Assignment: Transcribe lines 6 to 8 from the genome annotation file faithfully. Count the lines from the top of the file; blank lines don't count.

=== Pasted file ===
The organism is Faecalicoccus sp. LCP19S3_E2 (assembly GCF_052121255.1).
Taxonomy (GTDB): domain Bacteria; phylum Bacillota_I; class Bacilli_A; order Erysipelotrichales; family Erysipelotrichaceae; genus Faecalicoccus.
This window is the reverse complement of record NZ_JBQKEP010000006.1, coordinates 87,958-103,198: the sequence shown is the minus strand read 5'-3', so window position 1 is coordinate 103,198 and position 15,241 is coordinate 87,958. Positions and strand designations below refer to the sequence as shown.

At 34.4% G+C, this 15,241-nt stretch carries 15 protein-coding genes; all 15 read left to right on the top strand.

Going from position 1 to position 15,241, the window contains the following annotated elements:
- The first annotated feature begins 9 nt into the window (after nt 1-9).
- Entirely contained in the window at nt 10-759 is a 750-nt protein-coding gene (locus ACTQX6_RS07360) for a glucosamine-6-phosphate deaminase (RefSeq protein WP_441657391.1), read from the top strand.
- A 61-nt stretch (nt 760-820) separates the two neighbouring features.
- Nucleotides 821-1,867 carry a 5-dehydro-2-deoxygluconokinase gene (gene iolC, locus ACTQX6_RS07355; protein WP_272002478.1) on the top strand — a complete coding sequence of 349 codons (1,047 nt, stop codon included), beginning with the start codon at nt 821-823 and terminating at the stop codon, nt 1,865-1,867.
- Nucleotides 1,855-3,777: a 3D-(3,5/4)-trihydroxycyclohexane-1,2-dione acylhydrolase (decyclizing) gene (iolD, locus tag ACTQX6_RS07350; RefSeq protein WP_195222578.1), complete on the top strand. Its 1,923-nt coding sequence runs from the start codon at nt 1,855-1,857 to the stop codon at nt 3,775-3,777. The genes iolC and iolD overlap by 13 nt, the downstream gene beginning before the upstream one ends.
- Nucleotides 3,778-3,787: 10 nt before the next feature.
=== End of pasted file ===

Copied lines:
- The first annotated feature begins 9 nt into the window (after nt 1-9).
- Entirely contained in the window at nt 10-759 is a 750-nt protein-coding gene (locus ACTQX6_RS07360) for a glucosamine-6-phosphate deaminase (RefSeq protein WP_441657391.1), read from the top strand.
- A 61-nt stretch (nt 760-820) separates the two neighbouring features.